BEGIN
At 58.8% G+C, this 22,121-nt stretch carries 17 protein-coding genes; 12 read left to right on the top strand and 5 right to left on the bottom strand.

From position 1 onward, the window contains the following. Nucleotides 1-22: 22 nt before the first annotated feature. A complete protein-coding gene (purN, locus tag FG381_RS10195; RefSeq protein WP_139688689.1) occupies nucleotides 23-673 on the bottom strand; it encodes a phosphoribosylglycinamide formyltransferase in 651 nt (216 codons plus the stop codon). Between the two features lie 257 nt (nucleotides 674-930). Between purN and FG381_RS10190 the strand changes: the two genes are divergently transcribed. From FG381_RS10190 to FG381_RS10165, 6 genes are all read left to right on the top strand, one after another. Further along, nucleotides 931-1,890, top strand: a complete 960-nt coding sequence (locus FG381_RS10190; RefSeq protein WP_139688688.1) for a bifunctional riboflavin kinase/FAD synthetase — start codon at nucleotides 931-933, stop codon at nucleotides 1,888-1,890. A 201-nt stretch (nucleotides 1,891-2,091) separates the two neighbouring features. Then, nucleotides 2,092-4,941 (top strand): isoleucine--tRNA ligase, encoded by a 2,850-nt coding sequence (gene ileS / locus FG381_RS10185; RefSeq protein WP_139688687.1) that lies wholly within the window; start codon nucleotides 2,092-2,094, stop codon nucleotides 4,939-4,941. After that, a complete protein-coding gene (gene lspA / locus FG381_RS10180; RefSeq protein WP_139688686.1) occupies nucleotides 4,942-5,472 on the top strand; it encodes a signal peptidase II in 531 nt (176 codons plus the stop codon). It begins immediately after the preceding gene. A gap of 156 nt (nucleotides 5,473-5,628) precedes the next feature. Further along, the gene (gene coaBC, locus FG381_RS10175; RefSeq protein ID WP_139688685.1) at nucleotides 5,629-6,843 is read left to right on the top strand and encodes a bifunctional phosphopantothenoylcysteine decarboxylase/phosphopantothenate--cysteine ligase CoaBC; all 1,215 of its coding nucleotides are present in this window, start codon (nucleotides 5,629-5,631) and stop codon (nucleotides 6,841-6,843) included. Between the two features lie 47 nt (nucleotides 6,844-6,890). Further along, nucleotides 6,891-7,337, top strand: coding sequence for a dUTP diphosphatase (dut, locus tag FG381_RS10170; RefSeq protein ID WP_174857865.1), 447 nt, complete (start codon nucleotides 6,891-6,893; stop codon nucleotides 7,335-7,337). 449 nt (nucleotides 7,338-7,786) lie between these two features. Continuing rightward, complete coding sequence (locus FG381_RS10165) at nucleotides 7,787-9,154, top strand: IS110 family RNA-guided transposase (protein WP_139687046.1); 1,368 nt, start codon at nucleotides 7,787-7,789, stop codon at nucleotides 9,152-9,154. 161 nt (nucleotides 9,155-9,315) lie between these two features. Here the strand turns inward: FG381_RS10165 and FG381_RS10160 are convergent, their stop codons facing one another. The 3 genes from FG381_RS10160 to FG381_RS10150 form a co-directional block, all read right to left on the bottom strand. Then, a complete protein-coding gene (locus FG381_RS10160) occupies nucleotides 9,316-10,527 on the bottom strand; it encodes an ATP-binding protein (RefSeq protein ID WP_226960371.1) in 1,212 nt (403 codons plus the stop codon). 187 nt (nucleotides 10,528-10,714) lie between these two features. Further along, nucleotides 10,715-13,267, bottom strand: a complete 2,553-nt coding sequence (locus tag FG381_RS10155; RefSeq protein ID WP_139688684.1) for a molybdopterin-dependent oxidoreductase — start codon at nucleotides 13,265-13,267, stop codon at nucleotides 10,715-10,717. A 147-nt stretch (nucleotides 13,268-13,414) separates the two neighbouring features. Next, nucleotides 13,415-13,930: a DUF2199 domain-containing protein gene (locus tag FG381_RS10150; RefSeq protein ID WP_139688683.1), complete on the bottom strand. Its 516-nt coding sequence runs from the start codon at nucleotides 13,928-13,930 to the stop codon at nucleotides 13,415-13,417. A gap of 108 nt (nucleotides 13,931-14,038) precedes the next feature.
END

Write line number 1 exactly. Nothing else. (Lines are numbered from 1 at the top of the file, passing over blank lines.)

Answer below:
At 58.8% G+C, this 22,121-nt stretch carries 17 protein-coding genes; 12 read left to right on the top strand and 5 right to left on the bottom strand.